Inflated electricity bills spark nationwide protests

PM Anwaarul Haq Kakar calls emergency meeting today n Says he will consult ministry to provide relief to people n MQM-P demands govt to reduce rates

ISLAMABAD/KARACHI/PESHAWAR  -  Caretaker Prime Minister An­waarul Haq Kakar Saturday summoned an emergency meet­ing on Sunday (today) over the price of electricity and consum­ers’ bills. The prime minister also directed the ministry of energy and the power distributions companies to present detailed briefing over the issue, PM Of­fice Media Wing said in a press release on Saturday. The meet­ing would mull over provision of maximum relief to the mass­es over electricity bills. Separate­ly, on his X handle, the prime min­ister posted that he summoned an emergency meeting over these is­sues in the PM House and would hold consultations to provide max­imum relief to power consumers.

The inflated power bills trig­gered nationwide protests, in­cluding Lahore, Karachi, Rawal­pindi, Multan, Gujranwala, and Peshawar. In Karachi, the Ja­maat-e-Islami held demonstra­tions at multiple places against the skyrocketing increase in power bills and what it said overcharging on part of the K-Electric (KE). In Rawalpin­di, protesters gathered at Com­mittee Chowk and burned bills while demanding that the gov­ernment abolish imposed taxes on electricity. Also in Peshawar, power consumers called the in­crease in electricity bills unbear­able and demanded immediate relief from the government.

In Gujranwala, Protesters sur­rounded the Gujranwala Elec­tric Power Company office in protest against expensive elec­tricity. Protests were also held in other cities, including Narow­al, Attock, Sargodha, and Har­ipur, against high power bills. The protests in Multan were emotionally charged. They tied their electricity bills to donkeys as they marched towards the Gujranwala Electric Power Com­pany (Gepco) while chanting slogans against the government.

Traders and citizens also in different cities held pro­test demonstrations on Friday against the rising cost of elec­tricity amid growing inflation­ary pressure, warning the gov­ernment to be prepared to face the “consequences” if did not address the issue that was con­sistently adding to the cost of living in the country.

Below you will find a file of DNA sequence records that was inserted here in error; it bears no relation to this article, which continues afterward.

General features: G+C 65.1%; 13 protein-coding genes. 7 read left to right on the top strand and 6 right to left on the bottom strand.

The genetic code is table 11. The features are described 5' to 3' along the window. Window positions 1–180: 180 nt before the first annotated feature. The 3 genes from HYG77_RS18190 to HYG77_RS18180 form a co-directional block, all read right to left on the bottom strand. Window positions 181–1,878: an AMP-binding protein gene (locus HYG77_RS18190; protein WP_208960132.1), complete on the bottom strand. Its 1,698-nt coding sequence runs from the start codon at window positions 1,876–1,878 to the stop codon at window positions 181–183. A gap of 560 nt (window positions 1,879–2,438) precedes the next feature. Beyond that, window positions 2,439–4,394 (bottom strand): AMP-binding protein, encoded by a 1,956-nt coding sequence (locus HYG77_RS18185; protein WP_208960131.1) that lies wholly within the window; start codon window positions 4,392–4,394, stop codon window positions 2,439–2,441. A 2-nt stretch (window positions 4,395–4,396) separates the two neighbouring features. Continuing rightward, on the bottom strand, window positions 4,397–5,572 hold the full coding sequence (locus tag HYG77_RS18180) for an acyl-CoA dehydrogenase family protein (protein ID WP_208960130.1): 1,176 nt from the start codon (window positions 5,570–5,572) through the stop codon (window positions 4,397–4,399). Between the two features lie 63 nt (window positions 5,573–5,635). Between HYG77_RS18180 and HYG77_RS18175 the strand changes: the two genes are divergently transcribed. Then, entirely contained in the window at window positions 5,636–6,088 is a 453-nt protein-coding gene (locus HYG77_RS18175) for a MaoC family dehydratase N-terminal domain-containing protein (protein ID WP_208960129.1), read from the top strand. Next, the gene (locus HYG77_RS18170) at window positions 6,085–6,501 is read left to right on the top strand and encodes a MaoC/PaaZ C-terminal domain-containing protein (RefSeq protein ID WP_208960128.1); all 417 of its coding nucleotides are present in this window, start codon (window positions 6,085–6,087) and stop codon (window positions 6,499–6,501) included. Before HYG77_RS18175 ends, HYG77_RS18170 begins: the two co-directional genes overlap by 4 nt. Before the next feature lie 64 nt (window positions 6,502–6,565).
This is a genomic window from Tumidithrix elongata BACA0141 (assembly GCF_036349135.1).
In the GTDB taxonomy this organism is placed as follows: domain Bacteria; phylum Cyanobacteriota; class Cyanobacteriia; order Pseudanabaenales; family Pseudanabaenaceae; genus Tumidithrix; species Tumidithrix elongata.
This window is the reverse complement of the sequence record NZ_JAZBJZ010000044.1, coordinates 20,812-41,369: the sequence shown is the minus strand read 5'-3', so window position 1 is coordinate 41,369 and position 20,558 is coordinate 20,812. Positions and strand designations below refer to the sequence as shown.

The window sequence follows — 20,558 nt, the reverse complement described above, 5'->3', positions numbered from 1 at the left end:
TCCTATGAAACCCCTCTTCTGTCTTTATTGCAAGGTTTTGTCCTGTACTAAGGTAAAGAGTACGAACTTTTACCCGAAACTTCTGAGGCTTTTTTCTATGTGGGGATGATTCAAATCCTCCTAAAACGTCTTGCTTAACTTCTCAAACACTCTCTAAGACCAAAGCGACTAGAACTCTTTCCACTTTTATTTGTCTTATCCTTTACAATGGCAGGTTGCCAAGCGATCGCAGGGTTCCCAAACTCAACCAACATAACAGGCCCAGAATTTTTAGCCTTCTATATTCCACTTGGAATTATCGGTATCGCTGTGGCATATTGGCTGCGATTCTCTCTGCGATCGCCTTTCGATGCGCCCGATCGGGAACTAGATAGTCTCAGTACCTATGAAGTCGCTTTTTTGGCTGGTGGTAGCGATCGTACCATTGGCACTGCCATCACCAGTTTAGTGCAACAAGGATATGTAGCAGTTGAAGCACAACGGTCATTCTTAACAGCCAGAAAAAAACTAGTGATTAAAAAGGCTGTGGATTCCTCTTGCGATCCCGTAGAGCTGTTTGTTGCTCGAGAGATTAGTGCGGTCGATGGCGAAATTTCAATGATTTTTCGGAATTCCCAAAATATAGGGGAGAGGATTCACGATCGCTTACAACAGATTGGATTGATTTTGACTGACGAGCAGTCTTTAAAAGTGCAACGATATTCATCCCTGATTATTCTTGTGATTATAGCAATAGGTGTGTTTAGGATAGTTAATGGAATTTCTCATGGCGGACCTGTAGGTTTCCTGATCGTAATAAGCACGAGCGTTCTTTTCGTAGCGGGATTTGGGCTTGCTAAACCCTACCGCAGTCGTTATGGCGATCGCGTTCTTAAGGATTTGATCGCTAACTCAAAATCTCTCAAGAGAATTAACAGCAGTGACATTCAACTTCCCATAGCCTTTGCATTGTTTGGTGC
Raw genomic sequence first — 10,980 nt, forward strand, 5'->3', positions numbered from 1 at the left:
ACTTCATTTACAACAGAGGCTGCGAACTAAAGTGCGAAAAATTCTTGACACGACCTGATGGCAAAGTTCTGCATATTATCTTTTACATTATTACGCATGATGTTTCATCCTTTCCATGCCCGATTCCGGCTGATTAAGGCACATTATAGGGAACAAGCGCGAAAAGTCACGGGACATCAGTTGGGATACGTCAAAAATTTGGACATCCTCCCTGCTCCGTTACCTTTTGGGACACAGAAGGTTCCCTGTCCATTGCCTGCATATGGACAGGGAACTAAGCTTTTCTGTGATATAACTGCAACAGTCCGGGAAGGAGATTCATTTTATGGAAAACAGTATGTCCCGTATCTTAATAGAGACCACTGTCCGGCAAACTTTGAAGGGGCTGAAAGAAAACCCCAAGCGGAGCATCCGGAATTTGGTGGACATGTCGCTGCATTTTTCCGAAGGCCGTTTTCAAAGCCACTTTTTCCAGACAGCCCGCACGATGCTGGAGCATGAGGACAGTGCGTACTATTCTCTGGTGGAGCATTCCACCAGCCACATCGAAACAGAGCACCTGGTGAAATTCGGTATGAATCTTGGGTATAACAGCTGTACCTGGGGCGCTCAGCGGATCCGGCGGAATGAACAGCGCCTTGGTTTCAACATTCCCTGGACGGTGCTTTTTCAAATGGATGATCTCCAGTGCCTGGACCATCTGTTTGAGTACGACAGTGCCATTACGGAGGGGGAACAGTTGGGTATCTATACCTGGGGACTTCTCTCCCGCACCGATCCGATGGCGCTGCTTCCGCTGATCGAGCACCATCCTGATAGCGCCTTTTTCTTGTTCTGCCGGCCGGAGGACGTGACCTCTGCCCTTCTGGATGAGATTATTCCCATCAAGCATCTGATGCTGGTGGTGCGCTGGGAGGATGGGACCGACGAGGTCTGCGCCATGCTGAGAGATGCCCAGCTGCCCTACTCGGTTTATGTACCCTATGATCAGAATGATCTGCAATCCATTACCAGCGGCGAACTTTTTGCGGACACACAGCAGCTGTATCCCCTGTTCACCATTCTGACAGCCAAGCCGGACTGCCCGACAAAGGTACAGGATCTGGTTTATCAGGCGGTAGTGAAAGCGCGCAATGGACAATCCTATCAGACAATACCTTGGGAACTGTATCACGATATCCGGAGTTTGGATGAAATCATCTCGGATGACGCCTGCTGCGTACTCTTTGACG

The protests began after Pa­kistan’s National Electric Power Regulatory Authority (NEPRA) increased the tariffs by Rs4.96 per unit last month, a condition set by the International Monetary Fund (IMF) for approving a short-term $3 billion bailout package for the South Asian state.

NEPRA periodically adjusts consumer-end tariffs after get­ting input from distribution companies which suggest differ­ent rates calculated on the basis of their revenue requirements. “We warn the government that if the decision to increase elec­tricity prices is not withdrawn immediately, the consequences will be borne by the incompe­tent rulers,” Muhammad Kashif Chaudhry, President of Marka­zi Tanzeem-e-Tajran Pakistan, a central association of traders in the country, said in a statement. He added the business commu­nity had launched a string of protests against the electricity price hike and were planning to gradually spread the movement nationwide. “We had already warned the rulers of this country not to become a tool of the inter­national financial institutions by implementing anti-people pol­icies,” Chaudhry said. He main­tained people residing in differ­ent cities, towns and villages had started pouring into the streets and were burning their electric­ity bills, adding it was their way of expressing “rebellion.”

Meanwhile, speaking to the participants of the demonstra­tion in Karachi, Atiq Mir, Chair­man of All Karachi Tajir Ithehad (AKTI), highlighted that when traders and businessmen were compelled to protest on the streets, it signaled a “genuine economic crisis in the country.”

Hafiz Naeem-ur-Rehman, the JI chief, said criticised the gov­ernment for initially increas­ing petrol prices before raising the cost of electricity costs. He pointed out it had become chal­lenging for the common citizen to meet basic requirements.

In the last 30 days, the govern­ment twice raised the fuel prices under a fortnightly cost adjust­ment mechanism, leading to an all-time high with over 15 per­cent hike. Traders underscored the recent increase in fuel and power prices, coupled with spi­raling inflation, had severely hampered their business activi­ties. Inflation in country reached a historic peak of 38 percent in May before easing to 28.3 per­cent in July, though it continues to remain significantly elevated.

Meanwhile, the former law­makers of Muttahida Qaumi Movement-Pakistan (MQM-P) Saturday expressed concern over the hike in electricity bills,the prevalent problem of delayed bills and urged the gov­ernment to withdraw the recent hike in units.

In a statement issued here on Saturday the former MNAs Sabir Hussain Qaimkhani and Salahuddin said besides making electricity very expensive, up to 10 to 12 hours of load shedding was also being carried out, af­fecting domestic, commercial and industrial consumers.

They deplored that instead of ensuring that the meter read­ing of exactly, the meter readers of Hyderabad Electric Supply Company (HESCO) take read­ings of extra days.

They reiterated that the com­plaints about the burnt or de­fective transformers were not timely addressed and the con­sumers had to pay from their pockets to get the tranformers repaired even though HESCO’s stated policy was that the com­pany was reposonsible for the repair and replacement.

The legislators said the ex­pensive electricity at the time when the country and its peo­ple were reeling from inflation only multiplied woes of the people.They requested the gov­ernment to withdraw the re­cent hike in the price of units and to address the services re­lated issues of the power distri­bution companies like HESCO.

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